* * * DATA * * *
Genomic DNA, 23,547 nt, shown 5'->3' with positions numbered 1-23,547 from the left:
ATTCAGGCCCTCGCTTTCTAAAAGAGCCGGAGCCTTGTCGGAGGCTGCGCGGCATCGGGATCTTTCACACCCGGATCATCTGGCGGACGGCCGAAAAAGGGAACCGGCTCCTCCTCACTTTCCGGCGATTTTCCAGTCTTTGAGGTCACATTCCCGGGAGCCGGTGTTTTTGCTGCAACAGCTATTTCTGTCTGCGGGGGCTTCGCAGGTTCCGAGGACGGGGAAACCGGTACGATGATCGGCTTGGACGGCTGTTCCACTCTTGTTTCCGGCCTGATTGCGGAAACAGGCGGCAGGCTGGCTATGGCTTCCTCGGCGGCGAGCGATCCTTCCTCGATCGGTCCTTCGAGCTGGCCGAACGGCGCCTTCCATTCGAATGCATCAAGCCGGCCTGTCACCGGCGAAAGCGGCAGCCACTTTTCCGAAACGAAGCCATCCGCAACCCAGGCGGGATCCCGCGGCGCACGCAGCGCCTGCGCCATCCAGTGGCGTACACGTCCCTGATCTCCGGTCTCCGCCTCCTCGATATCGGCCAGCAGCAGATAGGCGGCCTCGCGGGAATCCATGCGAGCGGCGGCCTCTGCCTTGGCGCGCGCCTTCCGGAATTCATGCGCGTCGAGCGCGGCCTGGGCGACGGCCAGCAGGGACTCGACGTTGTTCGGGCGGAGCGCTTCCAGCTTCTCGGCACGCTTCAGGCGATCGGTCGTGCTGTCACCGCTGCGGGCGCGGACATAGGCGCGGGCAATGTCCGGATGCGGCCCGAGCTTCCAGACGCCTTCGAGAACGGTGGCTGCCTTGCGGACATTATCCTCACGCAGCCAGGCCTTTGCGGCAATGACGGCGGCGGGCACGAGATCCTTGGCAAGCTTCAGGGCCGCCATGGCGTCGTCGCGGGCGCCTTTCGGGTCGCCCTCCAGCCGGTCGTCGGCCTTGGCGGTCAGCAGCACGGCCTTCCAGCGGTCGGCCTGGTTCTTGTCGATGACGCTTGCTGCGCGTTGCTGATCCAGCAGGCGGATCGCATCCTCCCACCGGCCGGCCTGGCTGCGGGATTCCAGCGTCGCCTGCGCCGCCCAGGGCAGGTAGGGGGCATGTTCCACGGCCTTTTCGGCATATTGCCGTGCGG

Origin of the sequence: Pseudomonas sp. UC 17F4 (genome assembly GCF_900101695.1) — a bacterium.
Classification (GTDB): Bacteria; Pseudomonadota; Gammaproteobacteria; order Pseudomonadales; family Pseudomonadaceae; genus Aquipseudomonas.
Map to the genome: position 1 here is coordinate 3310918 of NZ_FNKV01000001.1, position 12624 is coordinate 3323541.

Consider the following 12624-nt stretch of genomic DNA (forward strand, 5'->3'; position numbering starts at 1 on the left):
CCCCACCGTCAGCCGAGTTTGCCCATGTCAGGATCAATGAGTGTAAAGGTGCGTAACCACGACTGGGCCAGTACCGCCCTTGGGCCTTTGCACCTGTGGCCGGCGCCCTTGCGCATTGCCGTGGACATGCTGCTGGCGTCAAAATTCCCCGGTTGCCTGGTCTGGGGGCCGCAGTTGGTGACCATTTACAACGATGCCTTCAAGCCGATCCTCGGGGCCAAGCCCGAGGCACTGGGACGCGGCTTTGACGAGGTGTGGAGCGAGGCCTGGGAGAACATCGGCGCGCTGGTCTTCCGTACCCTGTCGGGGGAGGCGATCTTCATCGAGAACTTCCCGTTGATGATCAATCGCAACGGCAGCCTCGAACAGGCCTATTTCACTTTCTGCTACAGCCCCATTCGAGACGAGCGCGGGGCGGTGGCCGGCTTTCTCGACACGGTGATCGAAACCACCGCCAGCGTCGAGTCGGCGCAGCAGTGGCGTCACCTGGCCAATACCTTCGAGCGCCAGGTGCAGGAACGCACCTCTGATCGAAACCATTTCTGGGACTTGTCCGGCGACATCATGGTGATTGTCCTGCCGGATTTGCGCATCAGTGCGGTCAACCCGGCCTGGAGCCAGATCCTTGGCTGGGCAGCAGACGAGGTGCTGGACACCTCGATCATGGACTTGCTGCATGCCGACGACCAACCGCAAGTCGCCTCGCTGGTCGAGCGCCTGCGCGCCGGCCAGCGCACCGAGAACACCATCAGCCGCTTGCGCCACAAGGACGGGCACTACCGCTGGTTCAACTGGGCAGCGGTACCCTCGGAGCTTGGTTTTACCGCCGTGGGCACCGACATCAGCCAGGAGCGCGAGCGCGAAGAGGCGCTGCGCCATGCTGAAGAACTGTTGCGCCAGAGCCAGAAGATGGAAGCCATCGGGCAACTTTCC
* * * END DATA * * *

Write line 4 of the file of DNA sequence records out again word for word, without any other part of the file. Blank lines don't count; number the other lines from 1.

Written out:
Classification (GTDB): Bacteria; Pseudomonadota; Gammaproteobacteria; order Pseudomonadales; family Pseudomonadaceae; genus Aquipseudomonas.